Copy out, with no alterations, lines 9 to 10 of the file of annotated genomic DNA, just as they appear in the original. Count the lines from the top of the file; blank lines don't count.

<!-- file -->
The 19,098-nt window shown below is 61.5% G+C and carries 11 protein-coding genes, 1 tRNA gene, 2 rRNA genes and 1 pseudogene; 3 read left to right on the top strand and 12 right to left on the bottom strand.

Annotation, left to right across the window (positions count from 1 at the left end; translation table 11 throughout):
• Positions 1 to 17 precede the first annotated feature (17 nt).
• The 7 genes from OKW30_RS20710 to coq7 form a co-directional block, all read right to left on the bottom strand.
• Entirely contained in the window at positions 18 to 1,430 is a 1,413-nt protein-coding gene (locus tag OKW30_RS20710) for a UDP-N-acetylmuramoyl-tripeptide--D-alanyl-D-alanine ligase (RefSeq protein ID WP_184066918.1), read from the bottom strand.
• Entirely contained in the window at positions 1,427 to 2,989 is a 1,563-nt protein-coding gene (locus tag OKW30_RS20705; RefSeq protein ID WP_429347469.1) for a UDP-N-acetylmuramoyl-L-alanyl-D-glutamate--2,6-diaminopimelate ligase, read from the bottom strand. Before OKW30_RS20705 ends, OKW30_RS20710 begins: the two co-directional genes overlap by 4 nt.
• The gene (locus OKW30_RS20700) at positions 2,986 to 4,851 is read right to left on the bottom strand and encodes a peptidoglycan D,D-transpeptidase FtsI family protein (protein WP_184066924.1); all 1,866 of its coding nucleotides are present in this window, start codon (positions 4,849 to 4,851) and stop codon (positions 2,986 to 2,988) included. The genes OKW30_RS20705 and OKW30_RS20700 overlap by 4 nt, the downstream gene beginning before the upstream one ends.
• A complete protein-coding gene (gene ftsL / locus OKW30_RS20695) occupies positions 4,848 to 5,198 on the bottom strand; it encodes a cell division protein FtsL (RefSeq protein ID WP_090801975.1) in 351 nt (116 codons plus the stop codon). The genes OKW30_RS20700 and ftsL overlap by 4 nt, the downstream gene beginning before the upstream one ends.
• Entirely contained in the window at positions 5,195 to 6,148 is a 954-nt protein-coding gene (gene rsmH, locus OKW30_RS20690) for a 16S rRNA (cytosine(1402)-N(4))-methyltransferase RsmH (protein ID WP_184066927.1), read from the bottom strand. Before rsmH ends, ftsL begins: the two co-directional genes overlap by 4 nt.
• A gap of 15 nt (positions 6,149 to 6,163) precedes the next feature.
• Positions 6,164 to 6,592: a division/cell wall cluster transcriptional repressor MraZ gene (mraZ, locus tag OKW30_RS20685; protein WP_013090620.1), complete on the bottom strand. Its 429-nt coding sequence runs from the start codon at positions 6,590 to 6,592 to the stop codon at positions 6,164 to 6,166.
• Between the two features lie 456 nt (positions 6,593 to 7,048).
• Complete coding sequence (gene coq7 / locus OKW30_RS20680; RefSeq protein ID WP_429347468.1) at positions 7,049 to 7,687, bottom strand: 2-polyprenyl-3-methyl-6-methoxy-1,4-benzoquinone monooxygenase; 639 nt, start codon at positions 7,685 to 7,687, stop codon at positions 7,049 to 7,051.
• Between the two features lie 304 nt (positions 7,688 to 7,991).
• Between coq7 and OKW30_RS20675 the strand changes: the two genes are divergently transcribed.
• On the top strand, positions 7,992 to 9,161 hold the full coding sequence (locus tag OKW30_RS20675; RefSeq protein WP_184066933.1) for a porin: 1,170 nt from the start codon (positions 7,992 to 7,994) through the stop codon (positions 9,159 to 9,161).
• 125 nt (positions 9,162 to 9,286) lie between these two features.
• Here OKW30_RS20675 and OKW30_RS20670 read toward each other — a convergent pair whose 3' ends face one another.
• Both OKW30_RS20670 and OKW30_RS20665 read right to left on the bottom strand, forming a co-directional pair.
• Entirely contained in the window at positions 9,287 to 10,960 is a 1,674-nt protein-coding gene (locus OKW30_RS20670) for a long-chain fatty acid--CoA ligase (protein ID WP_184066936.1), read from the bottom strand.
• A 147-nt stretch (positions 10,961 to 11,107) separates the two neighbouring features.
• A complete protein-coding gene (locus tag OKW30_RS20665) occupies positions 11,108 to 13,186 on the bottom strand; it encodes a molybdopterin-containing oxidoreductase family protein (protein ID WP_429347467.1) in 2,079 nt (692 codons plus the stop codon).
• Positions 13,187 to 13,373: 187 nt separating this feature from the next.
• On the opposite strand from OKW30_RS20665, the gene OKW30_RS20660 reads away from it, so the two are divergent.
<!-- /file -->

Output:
• Entirely contained in the window at positions 5,195 to 6,148 is a 954-nt protein-coding gene (gene rsmH, locus OKW30_RS20690) for a 16S rRNA (cytosine(1402)-N(4))-methyltransferase RsmH (protein ID WP_184066927.1), read from the bottom strand. Before rsmH ends, ftsL begins: the two co-directional genes overlap by 4 nt.
• A gap of 15 nt (positions 6,149 to 6,163) precedes the next feature.